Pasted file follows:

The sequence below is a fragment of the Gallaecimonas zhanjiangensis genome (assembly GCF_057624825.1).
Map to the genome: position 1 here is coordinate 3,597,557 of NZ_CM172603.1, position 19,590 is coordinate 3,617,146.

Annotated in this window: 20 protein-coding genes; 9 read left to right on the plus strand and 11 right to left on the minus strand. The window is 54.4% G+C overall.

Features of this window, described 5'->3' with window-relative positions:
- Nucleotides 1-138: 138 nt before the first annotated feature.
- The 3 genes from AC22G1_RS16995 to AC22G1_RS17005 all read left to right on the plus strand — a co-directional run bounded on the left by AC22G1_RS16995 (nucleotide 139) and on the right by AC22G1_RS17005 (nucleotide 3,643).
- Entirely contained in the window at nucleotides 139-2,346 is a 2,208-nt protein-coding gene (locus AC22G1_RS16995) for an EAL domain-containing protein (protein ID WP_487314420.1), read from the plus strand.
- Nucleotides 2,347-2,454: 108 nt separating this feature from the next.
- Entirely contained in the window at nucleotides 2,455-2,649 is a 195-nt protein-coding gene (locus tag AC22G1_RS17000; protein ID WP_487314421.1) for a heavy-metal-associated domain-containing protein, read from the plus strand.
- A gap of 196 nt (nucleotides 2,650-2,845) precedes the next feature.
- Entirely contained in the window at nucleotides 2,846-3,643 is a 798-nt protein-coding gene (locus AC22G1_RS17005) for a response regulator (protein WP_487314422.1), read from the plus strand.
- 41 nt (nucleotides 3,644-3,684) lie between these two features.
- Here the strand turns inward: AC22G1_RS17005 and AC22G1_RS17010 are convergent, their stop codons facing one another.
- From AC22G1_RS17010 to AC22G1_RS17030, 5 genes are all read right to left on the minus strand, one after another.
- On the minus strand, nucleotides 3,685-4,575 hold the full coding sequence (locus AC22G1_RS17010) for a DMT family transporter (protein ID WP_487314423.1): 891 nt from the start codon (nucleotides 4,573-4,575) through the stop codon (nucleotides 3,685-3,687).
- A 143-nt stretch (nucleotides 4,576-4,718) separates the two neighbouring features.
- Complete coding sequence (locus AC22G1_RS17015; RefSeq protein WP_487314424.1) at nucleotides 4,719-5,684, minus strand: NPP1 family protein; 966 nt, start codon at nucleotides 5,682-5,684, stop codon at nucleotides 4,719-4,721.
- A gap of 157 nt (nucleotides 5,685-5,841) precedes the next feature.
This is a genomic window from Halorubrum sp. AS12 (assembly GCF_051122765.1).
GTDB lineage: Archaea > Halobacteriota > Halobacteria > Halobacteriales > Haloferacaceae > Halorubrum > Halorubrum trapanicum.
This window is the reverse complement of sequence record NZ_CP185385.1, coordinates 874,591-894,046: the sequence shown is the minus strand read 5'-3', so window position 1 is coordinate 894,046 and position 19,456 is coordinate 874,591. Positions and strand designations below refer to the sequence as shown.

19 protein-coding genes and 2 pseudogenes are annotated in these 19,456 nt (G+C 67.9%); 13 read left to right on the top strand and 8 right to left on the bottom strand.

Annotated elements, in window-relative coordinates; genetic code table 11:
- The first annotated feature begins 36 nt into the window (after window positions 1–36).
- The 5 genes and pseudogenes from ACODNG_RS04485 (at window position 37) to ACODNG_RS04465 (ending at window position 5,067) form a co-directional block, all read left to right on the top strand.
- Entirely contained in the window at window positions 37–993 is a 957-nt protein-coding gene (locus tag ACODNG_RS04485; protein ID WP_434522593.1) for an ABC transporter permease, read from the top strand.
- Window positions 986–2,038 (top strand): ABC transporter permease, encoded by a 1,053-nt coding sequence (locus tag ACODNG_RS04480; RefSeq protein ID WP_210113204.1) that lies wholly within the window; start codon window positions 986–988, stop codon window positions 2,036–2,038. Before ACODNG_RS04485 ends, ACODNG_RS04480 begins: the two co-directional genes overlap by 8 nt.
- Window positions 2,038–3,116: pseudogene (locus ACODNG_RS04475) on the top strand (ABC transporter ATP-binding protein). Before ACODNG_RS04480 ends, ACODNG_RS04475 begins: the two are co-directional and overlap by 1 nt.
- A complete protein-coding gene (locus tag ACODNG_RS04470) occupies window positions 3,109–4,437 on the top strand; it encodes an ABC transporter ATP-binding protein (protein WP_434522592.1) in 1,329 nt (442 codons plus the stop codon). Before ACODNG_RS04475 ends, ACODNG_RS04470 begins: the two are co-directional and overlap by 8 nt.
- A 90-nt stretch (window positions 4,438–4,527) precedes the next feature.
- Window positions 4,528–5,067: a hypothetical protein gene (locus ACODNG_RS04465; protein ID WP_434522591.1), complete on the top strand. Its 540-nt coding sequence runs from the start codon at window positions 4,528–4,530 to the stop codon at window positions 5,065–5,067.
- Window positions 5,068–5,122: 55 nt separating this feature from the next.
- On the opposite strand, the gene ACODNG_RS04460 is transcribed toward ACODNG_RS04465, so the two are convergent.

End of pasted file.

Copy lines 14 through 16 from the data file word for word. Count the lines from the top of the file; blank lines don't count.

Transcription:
- From AC22G1_RS17010 to AC22G1_RS17030, 5 genes are all read right to left on the minus strand, one after another.
- On the minus strand, nucleotides 3,685-4,575 hold the full coding sequence (locus AC22G1_RS17010) for a DMT family transporter (protein ID WP_487314423.1): 891 nt from the start codon (nucleotides 4,573-4,575) through the stop codon (nucleotides 3,685-3,687).
- A 143-nt stretch (nucleotides 4,576-4,718) separates the two neighbouring features.